Islamic State Recruiting Young Teens


Islamic State Recruiting Young Teens

Working through social media outlets, the Islamic State is targeting an increasingly younger audience for recruitment—and creating a big problem for Western nations.

A new study found that radical jihadists are now recruiting 15-to-17-year-olds to travel to and fight in Syria. The June study from the intelligence organization Soufan Group found that this younger recruiting is a departure from the typical age range for recruits, which is 18-to-29.

The young recruits are primarily from urban populations. Most are men who have “no significant record of criminal or other antisocial behavior,” according to the study. In a number of cases, the recruits are newly converted to Islam.

The study found that many of these young people express their motivation to fight for the Islamic State “as a religious obligation to protect fellow Muslims from attack.” That ideal only intensified when the Islamic State declared itself a caliphate in June.

The recruitment process doesn’t end with older teenagers or young adults either. Children in some Iraqi and Syrian cities are being forced to attend “training camps.” One family fled its hometown of Raqqa after the son was forced to attend an Islamic State sponsored camp. The boy returned home with a blonde-haired doll, meant to depict a Westerner, and a knife. His homework assignment was to practice beheading the doll.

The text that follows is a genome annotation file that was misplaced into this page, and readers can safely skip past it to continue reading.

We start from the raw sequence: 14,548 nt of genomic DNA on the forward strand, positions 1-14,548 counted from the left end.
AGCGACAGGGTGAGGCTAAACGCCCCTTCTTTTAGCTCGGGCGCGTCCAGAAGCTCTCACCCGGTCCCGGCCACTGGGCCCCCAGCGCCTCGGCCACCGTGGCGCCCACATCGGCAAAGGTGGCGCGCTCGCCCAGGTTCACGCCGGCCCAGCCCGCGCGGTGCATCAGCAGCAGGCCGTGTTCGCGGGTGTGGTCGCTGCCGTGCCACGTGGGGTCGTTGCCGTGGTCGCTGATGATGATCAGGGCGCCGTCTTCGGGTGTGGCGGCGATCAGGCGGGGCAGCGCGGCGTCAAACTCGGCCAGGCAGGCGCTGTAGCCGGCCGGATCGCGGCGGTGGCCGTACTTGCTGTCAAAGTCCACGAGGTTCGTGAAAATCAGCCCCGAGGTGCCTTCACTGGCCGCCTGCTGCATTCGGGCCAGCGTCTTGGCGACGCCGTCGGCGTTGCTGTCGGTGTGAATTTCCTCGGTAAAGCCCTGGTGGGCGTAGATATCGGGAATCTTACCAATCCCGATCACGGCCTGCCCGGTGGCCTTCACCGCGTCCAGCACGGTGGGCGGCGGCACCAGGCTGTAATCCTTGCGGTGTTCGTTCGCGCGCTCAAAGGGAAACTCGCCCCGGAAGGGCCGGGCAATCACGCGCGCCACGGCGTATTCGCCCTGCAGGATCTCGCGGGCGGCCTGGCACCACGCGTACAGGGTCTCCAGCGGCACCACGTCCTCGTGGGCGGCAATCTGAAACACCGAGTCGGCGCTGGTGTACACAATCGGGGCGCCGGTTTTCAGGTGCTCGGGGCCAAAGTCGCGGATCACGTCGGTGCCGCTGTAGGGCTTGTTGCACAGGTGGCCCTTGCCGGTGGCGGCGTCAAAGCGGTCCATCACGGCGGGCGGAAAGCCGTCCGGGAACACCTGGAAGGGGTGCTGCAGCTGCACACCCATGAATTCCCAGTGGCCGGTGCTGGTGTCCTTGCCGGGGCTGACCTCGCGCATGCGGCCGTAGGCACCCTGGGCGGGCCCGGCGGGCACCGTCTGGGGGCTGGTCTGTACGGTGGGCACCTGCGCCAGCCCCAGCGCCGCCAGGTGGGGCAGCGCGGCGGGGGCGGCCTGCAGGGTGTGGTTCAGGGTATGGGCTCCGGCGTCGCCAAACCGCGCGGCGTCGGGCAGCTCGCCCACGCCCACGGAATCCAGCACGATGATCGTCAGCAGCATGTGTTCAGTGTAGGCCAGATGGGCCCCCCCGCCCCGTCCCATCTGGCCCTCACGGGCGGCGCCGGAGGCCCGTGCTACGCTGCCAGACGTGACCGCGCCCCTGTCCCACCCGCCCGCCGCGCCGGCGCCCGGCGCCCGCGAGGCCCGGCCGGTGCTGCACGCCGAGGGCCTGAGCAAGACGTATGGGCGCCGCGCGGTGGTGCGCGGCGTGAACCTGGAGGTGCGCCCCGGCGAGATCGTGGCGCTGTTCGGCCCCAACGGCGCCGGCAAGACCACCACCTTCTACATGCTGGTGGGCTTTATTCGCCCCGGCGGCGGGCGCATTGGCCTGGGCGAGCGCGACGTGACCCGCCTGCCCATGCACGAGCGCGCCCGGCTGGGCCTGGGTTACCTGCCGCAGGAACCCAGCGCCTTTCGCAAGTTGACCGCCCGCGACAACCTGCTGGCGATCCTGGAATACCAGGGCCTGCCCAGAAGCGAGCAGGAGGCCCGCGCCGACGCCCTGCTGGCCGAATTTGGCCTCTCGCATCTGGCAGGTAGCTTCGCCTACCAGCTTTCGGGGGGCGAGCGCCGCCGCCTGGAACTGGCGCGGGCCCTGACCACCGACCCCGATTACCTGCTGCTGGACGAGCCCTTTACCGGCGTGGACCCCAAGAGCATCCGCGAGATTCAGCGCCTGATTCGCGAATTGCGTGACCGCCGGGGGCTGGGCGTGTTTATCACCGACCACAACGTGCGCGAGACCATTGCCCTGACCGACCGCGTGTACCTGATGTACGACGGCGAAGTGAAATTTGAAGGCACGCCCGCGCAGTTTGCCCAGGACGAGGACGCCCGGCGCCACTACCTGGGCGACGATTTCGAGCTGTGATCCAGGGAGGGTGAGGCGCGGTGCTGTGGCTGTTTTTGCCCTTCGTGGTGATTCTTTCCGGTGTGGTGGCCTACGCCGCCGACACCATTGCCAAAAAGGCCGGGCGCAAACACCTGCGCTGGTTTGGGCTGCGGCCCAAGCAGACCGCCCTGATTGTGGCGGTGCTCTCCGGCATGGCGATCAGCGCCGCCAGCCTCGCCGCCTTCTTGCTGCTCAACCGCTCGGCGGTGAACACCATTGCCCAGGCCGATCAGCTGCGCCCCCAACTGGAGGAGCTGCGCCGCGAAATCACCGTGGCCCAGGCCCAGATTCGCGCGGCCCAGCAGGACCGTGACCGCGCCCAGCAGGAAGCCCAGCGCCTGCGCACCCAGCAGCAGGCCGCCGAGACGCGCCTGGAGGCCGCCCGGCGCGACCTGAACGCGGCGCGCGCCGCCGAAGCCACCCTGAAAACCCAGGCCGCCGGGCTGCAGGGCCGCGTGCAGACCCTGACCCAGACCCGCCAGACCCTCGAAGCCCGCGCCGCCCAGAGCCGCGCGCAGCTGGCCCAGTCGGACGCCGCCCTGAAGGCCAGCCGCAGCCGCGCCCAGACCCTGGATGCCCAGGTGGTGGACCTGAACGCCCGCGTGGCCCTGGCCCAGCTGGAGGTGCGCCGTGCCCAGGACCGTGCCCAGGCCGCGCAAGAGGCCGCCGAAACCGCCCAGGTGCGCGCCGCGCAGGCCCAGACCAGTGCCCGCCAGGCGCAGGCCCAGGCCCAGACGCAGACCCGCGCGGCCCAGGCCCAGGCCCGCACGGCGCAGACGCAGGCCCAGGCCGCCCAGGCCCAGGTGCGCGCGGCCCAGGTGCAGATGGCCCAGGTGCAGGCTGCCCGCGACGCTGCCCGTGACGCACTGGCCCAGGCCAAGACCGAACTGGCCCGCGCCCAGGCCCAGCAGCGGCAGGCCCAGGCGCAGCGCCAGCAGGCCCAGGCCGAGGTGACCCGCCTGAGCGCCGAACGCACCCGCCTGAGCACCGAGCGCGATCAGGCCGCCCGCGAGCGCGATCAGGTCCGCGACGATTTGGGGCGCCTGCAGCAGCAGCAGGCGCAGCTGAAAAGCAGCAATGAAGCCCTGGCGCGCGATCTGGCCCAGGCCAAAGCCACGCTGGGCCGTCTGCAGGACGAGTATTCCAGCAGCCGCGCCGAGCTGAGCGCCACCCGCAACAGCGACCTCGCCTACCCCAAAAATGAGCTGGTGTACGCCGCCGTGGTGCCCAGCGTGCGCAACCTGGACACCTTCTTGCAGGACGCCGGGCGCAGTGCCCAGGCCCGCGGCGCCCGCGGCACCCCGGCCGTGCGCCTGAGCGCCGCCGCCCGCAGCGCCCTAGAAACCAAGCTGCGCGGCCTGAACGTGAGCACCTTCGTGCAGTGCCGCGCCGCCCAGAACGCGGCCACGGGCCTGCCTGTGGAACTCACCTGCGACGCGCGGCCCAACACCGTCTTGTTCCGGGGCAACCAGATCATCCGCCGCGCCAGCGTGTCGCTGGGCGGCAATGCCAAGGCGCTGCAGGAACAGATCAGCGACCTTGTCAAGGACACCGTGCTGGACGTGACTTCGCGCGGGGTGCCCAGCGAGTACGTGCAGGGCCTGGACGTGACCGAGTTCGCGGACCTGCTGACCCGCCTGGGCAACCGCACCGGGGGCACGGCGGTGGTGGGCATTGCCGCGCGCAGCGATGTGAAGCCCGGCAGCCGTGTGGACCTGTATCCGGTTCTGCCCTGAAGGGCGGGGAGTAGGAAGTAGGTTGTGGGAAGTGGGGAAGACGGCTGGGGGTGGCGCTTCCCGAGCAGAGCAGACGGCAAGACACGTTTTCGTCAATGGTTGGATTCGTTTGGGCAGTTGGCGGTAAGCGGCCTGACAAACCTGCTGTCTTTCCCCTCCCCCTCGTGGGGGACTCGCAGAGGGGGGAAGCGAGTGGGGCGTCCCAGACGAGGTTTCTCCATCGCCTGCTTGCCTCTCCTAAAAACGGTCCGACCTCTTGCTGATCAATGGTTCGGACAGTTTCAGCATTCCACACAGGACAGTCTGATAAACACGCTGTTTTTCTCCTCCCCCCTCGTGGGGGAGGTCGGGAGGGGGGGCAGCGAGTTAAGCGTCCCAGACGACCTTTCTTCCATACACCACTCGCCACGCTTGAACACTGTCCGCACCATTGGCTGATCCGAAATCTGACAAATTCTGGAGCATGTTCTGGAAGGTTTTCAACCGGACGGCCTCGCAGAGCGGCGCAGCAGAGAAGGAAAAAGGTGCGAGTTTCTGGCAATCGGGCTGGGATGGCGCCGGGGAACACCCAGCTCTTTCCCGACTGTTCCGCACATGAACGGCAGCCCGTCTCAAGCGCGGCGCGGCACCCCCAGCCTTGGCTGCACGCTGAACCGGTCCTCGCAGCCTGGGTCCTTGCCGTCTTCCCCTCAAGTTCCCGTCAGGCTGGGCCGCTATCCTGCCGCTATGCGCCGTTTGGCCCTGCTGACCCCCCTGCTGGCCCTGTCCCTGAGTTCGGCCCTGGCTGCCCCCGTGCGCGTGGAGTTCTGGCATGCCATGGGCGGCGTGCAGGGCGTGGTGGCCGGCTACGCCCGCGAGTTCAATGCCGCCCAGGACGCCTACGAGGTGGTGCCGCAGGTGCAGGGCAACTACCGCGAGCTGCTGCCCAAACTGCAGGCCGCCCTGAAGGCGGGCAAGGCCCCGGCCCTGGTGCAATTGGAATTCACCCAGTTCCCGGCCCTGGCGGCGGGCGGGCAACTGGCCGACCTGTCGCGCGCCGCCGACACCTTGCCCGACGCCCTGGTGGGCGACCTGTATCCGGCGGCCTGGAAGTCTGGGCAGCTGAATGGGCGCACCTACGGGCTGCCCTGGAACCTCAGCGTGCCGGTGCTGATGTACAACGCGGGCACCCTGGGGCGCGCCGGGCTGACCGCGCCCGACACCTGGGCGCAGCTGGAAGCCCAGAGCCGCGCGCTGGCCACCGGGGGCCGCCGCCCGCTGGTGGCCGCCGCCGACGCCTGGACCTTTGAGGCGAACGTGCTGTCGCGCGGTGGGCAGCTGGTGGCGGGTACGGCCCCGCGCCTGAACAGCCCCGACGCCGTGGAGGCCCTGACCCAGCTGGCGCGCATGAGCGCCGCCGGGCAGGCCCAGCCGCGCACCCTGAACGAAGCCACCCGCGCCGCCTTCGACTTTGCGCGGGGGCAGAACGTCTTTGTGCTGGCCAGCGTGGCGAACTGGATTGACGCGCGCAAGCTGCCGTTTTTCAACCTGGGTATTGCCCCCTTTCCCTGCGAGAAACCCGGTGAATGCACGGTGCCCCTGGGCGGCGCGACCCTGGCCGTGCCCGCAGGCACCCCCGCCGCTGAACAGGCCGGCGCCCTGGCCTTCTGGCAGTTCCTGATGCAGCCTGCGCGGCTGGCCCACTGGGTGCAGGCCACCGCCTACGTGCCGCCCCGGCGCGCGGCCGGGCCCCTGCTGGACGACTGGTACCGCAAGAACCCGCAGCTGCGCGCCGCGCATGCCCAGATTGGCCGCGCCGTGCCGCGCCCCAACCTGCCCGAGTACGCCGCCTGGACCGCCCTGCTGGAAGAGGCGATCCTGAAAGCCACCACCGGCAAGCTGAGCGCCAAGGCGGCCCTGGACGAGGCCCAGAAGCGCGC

In mid-September, the Jerusalem Post ran an article titled “Syrian Child Sniper Discusses Killing Soldiers.” The article sites a Lebanese television report about 12-year-old sniper Midyan Abu Al-Qa’qa. Midyan joined the fight after his father was killed in battle. “I get up in the morning and try to shoot some soldiers. Sometimes I manage to shoot one or two, and sometimes I don’t. There’s nothing to it. I feel fine,” Midyan said. The Lebanese report quoted a veteran rebel soldier who said, “[C]hildren make the best soldiers. When you give them orders, they obey. They never doubt anything.”

“We will continue the revolution until we win or become martyrs,” said the 12-year-old sniper.

I get up in the morning and try to shoot some soldiers. Sometimes I manage to shoot one or two, and sometimes I don’t. There’s nothing to it. I feel fine.
Midyan Abu Al-Qa’qa
The Islamic State propaganda machine has also successfully recruited many young people from Western nations. The Soufan study reported that “many of the younger recruits from Northern Europe have troubled pasts and difficult relationships in their families …. Their knowledge of religion is often rudimentary and so they do not question the authority of their leaders and believe what they are told.”

“Other extremist groups refused to accept the inexperienced men from the West, most of whom were unable to speak Arabic,” Spiegel Online reported. However, the self-declared Islamic State is different from any other terrorist organization in recent history, as it accepts nearly anyone willing to join. Young people who decide to fight are finding that life inside the Islamic State isn’t as glorious as the propaganda portrays. In reality, they may be used as “cannon fodder, suicide bombers or, should it become necessary, hostages for ransom money,” Spiegel continued.

So what happens when the young and budding “jihadi” discovers that life as a terrorist isn’t all he thought it would be? Like a scared child, he simply wants to come home. Unfortunately, it’s not as simple as hopping on a plane and forgetting the whole thing ever happened.